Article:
On July 17th, an all-day summit entitled Immigrant Arts In America was held at the Museum of Jewish Heritage, presented by National Yiddish Theatre Folksbiene. The morning panels (which I unfortunately missed) featured a wide array of representatives from the New York arts and culture communities, including the Kairos Italy Theater, the American Federation of Musicians Local 802, the Turkish American Repertory Theater, the Irish Arts Center and Cumbe: Center for African and Diaspora Dance.

In the afternoon I attended two panels moderated by journalist and former “Today” co-anchor Ann Curry. The first was entitled Curating The Immigrant Experience and included Rocio Aranda-Alvarado  from El Museo Del Barrio, Elissa Cohen from the Museum of Jewish Heritage, Hanna Griff-Sleven from the Museum at Eldridge Street and Andrew Rebattta from the Museum of Chinese in America.

Griff-Sleven spoke about the unique position that the Eldridge Street Museum, which is housed inside the 19th century Eldridge Street Synagogue, has held for the last century on the Lower East Side and well beyond the little stretch of street.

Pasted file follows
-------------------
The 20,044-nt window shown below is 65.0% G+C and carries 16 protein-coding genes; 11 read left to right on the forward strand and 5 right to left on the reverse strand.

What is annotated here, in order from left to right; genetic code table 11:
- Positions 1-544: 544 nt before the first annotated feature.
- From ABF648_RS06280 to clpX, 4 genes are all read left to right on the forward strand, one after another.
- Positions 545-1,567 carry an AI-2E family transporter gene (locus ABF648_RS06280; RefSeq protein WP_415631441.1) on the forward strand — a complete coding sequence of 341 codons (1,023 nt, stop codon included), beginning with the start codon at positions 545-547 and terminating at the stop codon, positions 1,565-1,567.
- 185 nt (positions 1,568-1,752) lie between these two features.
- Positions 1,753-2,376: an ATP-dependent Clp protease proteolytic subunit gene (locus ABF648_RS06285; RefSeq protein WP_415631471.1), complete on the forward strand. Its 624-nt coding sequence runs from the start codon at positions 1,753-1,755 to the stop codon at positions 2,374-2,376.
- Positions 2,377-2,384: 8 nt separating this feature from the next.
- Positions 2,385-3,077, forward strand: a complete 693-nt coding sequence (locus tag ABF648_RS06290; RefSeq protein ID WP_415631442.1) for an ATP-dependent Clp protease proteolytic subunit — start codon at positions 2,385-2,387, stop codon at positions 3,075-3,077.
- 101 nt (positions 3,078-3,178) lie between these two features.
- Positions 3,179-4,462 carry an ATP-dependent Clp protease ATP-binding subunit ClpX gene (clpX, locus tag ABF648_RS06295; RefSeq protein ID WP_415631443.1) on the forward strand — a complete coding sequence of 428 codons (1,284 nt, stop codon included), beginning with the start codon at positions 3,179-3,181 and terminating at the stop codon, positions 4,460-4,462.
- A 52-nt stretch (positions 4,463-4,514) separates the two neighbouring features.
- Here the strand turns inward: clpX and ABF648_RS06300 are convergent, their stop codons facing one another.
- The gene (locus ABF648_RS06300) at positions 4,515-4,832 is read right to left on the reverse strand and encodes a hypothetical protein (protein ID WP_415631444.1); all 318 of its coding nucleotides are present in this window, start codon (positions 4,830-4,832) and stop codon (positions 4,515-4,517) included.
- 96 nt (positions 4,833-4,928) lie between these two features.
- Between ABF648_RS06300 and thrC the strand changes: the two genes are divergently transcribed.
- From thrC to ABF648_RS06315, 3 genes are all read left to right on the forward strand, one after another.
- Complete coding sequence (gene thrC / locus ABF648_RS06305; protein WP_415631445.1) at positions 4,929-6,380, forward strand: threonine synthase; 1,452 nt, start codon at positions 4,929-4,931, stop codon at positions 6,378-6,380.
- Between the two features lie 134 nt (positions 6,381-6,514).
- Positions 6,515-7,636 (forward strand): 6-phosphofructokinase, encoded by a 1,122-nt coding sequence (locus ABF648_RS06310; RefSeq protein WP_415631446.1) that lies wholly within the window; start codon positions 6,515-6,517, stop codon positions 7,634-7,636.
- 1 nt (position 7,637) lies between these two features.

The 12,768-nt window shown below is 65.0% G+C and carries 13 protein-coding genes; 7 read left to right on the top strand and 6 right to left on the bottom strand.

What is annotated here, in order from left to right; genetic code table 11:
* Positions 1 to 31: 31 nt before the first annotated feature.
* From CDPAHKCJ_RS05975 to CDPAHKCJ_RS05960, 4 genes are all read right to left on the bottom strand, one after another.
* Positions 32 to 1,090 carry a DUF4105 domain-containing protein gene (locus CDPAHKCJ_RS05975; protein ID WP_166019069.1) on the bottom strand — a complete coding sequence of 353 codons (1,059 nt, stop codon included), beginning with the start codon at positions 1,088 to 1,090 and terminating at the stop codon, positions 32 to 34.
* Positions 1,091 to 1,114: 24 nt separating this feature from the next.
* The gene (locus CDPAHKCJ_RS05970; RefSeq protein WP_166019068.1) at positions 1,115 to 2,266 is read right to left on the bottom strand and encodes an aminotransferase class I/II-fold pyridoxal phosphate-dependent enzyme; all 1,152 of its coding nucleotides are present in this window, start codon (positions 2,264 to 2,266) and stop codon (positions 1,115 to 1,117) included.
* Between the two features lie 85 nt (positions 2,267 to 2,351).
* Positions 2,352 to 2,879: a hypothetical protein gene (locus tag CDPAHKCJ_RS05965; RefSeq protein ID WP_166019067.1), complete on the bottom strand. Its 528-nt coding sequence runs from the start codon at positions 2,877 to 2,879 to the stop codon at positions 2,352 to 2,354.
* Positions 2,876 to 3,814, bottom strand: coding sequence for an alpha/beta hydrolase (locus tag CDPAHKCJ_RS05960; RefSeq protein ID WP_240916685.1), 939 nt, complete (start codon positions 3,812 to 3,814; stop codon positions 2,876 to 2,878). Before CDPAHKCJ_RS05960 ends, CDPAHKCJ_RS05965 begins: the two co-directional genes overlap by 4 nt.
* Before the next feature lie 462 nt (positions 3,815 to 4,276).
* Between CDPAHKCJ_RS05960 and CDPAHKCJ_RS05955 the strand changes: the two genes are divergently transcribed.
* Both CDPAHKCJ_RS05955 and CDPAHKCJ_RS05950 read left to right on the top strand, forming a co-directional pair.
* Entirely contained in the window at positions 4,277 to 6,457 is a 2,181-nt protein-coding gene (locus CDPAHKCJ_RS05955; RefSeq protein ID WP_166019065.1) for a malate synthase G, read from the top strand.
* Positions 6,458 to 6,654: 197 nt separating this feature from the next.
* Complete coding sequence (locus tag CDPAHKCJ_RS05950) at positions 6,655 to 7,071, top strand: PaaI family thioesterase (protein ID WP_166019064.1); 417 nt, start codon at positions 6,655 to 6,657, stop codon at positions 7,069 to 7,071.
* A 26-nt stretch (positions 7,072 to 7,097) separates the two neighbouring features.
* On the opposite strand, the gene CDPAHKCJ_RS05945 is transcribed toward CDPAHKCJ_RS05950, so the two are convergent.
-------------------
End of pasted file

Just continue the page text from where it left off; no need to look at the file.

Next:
“We’re an anchor in the neighbourhood. The faces have changed but they’re still immigrants with the same problems. We’re a country of cast outs. We’ve reached out to the community when we’ve had to and it reinforces the notion that we come together.” (more…)

Podcast #41: ‘Find Your Way Home’ and ‘The Journey’

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How it’s New York: ‘Find Your Way Home’ plays Symphony Space on Tuesday, July 25. ‘The Journey’ had a New York premiere.
How it’s Irish: The musical ‘Find Your Way Home’ is about an Irish family in 1910. ‘The Journey’ fictionalizes in film an encounter between Ian Paisley and IRA leader Martin McGuinness in 2006, as they attempt to end the conflict in Northern Ireland.

We spoke to “Find Your Way Home” co-author Jimmy Kelly, and to “The Journey” director Nick Hamm.

Featured song: “Heaven Hear Me Now,” from “Find Your Way Home.”

 

Enda Walsh’s ‘Rooms’ need space to grow